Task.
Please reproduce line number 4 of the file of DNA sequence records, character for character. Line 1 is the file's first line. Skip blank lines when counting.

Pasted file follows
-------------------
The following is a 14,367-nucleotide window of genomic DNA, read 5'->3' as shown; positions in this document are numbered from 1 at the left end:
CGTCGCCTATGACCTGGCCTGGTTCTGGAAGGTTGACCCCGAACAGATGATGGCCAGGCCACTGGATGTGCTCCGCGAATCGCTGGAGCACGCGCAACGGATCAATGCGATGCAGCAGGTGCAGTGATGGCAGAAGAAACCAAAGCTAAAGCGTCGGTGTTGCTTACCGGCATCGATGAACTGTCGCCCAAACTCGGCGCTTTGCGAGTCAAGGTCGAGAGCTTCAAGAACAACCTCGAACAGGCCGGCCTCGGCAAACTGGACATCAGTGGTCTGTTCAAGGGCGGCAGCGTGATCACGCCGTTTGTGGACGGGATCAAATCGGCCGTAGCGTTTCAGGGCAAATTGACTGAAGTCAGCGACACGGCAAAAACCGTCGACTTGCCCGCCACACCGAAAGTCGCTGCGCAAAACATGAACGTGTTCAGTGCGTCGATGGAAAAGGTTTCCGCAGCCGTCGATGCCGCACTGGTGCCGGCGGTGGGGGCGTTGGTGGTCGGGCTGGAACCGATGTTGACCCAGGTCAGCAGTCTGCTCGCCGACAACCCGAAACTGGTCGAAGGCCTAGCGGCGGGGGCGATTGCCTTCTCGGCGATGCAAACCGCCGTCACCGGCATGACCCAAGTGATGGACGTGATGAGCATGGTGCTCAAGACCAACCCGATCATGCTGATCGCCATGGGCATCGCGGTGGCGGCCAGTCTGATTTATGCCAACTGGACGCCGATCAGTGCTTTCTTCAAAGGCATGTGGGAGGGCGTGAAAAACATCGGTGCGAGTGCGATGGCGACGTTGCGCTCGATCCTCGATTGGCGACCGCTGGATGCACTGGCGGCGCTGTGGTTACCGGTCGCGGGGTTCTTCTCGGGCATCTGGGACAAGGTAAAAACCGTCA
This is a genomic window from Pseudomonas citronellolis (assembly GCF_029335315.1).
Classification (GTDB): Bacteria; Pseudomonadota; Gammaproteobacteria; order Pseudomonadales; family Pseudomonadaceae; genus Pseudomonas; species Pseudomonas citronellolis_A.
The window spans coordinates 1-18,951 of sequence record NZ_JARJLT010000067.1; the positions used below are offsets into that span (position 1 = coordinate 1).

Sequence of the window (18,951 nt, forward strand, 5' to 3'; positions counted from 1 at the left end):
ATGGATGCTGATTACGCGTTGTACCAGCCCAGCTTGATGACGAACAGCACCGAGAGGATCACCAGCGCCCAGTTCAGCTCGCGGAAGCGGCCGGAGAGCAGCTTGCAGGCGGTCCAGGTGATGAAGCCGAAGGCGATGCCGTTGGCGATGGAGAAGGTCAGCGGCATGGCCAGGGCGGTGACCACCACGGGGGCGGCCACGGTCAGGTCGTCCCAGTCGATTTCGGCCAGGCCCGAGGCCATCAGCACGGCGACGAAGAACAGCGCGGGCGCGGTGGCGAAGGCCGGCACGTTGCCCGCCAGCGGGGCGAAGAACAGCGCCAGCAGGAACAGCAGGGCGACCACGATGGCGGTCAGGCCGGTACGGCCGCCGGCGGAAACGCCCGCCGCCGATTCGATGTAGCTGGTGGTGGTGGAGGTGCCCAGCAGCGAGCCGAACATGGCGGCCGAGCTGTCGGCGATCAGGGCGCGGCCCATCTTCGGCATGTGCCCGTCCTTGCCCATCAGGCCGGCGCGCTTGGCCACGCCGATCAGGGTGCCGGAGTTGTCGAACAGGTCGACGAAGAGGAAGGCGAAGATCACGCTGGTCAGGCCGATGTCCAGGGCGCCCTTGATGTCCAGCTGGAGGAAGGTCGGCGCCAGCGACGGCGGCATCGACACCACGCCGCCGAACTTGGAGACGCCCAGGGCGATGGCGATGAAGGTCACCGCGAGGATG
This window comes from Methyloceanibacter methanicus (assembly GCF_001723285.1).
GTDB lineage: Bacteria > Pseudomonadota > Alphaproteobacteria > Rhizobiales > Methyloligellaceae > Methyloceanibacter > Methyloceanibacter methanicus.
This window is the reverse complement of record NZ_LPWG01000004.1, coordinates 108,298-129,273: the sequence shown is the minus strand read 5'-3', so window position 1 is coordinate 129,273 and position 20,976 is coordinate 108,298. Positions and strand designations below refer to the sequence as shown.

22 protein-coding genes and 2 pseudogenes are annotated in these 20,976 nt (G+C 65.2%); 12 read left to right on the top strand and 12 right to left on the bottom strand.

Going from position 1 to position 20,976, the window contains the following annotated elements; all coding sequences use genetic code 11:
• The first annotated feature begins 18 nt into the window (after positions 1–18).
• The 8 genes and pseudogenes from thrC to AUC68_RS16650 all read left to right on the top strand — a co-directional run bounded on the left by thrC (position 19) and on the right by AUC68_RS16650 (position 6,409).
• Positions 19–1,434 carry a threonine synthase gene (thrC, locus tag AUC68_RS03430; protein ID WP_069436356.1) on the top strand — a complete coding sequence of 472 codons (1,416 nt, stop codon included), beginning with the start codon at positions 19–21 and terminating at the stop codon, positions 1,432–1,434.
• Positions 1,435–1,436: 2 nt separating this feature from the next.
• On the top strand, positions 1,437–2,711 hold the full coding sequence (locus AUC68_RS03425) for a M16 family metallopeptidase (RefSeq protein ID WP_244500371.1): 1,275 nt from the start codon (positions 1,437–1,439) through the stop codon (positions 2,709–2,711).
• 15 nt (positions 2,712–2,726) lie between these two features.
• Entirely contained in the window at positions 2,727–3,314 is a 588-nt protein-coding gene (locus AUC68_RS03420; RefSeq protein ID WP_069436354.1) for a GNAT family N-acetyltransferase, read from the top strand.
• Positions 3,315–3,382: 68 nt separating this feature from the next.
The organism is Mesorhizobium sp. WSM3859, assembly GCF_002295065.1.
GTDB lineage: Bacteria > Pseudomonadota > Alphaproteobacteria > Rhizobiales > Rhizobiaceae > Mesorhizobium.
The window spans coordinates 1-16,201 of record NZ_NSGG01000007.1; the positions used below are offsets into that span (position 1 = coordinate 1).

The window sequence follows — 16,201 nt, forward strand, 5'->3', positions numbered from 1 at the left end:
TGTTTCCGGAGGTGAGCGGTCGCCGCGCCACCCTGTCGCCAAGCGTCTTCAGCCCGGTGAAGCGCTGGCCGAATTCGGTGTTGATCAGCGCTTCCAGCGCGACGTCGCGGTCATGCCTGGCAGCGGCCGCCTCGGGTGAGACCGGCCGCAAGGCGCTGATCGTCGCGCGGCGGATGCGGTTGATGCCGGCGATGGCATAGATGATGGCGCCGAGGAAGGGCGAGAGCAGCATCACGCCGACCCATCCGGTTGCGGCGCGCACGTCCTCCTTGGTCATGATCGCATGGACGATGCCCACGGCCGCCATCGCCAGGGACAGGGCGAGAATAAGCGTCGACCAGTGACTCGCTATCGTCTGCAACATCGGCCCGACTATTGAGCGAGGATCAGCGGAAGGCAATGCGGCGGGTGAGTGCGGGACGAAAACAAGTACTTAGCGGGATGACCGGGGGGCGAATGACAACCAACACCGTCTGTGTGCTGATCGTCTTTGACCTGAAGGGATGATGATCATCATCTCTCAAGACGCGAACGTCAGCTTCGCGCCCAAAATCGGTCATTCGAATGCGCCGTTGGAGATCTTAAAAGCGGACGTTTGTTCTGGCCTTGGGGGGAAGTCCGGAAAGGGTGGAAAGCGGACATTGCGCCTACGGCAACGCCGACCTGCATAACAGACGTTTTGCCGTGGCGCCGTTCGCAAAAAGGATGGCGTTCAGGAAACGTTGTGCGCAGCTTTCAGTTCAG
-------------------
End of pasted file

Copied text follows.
Classification (GTDB): Bacteria; Pseudomonadota; Gammaproteobacteria; order Pseudomonadales; family Pseudomonadaceae; genus Pseudomonas; species Pseudomonas citronellolis_A.